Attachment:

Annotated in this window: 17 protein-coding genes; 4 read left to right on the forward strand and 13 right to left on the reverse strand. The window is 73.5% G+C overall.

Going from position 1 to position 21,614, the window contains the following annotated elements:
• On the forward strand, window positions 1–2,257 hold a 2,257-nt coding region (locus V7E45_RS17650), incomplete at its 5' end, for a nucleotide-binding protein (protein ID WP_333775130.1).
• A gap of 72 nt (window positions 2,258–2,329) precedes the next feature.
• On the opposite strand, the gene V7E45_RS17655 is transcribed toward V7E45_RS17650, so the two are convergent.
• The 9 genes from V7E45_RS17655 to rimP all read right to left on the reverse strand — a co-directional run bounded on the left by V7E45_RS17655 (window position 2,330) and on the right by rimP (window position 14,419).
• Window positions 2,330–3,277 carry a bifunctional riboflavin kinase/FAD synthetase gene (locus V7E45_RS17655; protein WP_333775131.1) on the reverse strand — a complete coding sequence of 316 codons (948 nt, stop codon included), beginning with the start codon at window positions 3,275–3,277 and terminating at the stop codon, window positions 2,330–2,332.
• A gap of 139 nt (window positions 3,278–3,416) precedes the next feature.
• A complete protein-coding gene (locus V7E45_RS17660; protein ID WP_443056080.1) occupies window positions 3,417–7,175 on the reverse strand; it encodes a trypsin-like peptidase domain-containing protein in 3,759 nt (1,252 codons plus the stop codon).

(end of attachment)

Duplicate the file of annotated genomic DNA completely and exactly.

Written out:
Annotated in this window: 17 protein-coding genes; 4 read left to right on the forward strand and 13 right to left on the reverse strand. The window is 73.5% G+C overall.

Going from position 1 to position 21,614, the window contains the following annotated elements:
• On the forward strand, window positions 1–2,257 hold a 2,257-nt coding region (locus V7E45_RS17650), incomplete at its 5' end, for a nucleotide-binding protein (protein ID WP_333775130.1).
• A gap of 72 nt (window positions 2,258–2,329) precedes the next feature.
• On the opposite strand, the gene V7E45_RS17655 is transcribed toward V7E45_RS17650, so the two are convergent.
• The 9 genes from V7E45_RS17655 to rimP all read right to left on the reverse strand — a co-directional run bounded on the left by V7E45_RS17655 (window position 2,330) and on the right by rimP (window position 14,419).
• Window positions 2,330–3,277 carry a bifunctional riboflavin kinase/FAD synthetase gene (locus V7E45_RS17655; protein WP_333775131.1) on the reverse strand — a complete coding sequence of 316 codons (948 nt, stop codon included), beginning with the start codon at window positions 3,275–3,277 and terminating at the stop codon, window positions 2,330–2,332.
• A gap of 139 nt (window positions 3,278–3,416) precedes the next feature.
• A complete protein-coding gene (locus V7E45_RS17660; protein ID WP_443056080.1) occupies window positions 3,417–7,175 on the reverse strand; it encodes a trypsin-like peptidase domain-containing protein in 3,759 nt (1,252 codons plus the stop codon).